The Duke center opened June 3, 2002, with a single 1.5T Siemens Sonata in place. A second matching system was added in early 2003, and a third may be installed some time in the future. Eventually the scanners might be used to explore therapeutic applications. For the time being, diagnostic techniques are imposing enough.

Rehwald is working on several projects. One involves the development of single-shot sequences that acquire enough data to determine myocardial viability within a cardiac cycle. Trying to get a lot of data in a short time negatively affects spatial and temporal resolution unless a workaround is applied. The Duke team is now experimenting with Siemens' iPAT (integrated parallel acquisition technique), whereby multiple coils acquire data simultaneously, as one possible solution.

Another project involves MR angiography as a tool to assess the coronary arteries. The images might be different from the ones now being made using MR.

"They might be more like what you get from a cardiac cath," Rehwald said. "We don't know for sure. We're still trying it out."

If successful, its application would not be confined to the cardiovascular system.

"The technique might be used for renal angiography or for the whole body," he said.

Arrhythmia patients are particularly challenging. Gating images to the R wave of the heart does not account for irregular beats. But retrograde imaging-adjusting the scan to select just the correct data depending on the heart rate-might.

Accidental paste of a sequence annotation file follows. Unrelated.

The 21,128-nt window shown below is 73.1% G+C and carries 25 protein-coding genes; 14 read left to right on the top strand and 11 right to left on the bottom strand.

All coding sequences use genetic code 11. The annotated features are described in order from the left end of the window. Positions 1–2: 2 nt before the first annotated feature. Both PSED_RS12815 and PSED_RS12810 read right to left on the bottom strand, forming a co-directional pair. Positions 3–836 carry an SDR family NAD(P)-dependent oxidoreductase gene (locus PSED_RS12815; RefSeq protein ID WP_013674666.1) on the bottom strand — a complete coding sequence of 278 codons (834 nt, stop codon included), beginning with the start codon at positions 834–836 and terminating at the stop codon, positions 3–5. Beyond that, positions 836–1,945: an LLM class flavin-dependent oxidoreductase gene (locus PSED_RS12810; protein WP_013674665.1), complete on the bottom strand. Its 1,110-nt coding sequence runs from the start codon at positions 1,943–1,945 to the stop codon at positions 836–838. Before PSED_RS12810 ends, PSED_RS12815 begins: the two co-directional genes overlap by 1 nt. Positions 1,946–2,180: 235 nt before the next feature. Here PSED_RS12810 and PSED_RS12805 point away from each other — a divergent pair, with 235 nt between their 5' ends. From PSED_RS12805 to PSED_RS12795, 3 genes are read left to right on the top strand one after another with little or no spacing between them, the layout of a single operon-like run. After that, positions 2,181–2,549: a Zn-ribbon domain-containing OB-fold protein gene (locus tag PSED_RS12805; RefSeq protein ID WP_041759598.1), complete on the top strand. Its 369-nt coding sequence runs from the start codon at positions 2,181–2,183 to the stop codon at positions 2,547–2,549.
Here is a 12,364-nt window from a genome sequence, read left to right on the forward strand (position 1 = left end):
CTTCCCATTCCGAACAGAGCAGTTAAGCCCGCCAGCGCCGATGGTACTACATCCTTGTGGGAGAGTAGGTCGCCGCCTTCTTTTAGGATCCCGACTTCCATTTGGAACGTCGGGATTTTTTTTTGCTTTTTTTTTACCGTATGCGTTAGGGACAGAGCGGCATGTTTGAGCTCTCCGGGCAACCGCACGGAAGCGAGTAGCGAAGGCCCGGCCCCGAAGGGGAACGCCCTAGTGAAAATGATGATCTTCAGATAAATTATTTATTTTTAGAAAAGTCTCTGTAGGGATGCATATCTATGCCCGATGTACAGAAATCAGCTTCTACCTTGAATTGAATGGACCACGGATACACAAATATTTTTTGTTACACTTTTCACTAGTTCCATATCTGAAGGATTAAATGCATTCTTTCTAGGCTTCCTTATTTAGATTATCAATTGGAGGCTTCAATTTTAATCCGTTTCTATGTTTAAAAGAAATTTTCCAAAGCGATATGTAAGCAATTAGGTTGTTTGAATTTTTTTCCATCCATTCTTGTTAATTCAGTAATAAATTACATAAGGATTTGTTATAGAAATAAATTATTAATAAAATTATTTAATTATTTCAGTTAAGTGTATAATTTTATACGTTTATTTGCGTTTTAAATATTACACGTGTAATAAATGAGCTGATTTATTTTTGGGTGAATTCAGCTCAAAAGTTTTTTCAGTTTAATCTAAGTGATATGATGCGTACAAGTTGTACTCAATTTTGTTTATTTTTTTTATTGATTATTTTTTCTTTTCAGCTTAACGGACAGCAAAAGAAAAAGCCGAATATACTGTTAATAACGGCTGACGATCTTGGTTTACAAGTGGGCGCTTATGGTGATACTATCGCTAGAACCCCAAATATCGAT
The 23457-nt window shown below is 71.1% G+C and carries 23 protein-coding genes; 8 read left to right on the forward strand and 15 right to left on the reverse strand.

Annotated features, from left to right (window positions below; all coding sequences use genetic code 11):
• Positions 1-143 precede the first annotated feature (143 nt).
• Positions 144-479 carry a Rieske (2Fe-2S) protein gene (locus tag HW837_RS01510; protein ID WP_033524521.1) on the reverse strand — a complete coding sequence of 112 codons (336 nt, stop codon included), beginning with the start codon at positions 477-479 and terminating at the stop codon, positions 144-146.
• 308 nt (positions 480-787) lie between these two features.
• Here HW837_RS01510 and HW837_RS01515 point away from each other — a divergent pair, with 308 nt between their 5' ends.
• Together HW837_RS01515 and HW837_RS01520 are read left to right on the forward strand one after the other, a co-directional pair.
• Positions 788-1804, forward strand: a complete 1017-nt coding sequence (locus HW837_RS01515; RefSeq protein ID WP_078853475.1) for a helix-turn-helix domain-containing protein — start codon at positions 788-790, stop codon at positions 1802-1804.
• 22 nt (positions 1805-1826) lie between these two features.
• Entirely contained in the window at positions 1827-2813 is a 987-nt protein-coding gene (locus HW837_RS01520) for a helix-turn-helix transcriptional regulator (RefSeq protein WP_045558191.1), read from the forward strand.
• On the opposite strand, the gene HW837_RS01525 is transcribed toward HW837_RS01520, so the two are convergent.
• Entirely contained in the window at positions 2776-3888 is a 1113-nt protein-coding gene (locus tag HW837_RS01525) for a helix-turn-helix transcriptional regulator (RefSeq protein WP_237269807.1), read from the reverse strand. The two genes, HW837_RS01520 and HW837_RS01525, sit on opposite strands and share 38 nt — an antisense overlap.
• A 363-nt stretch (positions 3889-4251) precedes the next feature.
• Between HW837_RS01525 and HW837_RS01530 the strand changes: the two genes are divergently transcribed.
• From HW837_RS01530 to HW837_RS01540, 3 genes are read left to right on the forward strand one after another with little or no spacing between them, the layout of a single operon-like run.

"They'd ask, 'Couldn't we do that?' And I would say, 'I can do something,'" he said.

Research at the Duke CVMR Center has underscored MR's strength in evaluating congenital heart disease, particularly in structural variations, such as the transposition of a ventricle, whereby the ventricle is morphologically right when it should be left. MR can be used to measure left ventricular function and is also proving useful in the evaluation of young children, allowing the visualization of anomalous blood vessels without cardiac catheterization.

MR's ability to distinguish subtle detail and measure functional indicators of cardiac health, along with applications that differentiate stunned from necrotic tissue, may one day win the hearts of cardiologists, but only if the techniques are adequately developed and communicated. Siemens is creating joint education symposia with the Duke CVMR Center for physicians who would like to learn cardiac MR techniques during week- and month-long courses, as well as shorter term preceptorships. Duke is also training cardiology fellows in CVMR.

Meanwhile, Siemens is gaining a better understanding of how to evolve its technology by collaborating with Duke. There is a symbiosis between the Duke staff and Rehwald, as well as Duke University and Siemens.

"It's not only me supporting them but them supporting Siemens," he said. "They tell us what is useful and what's not."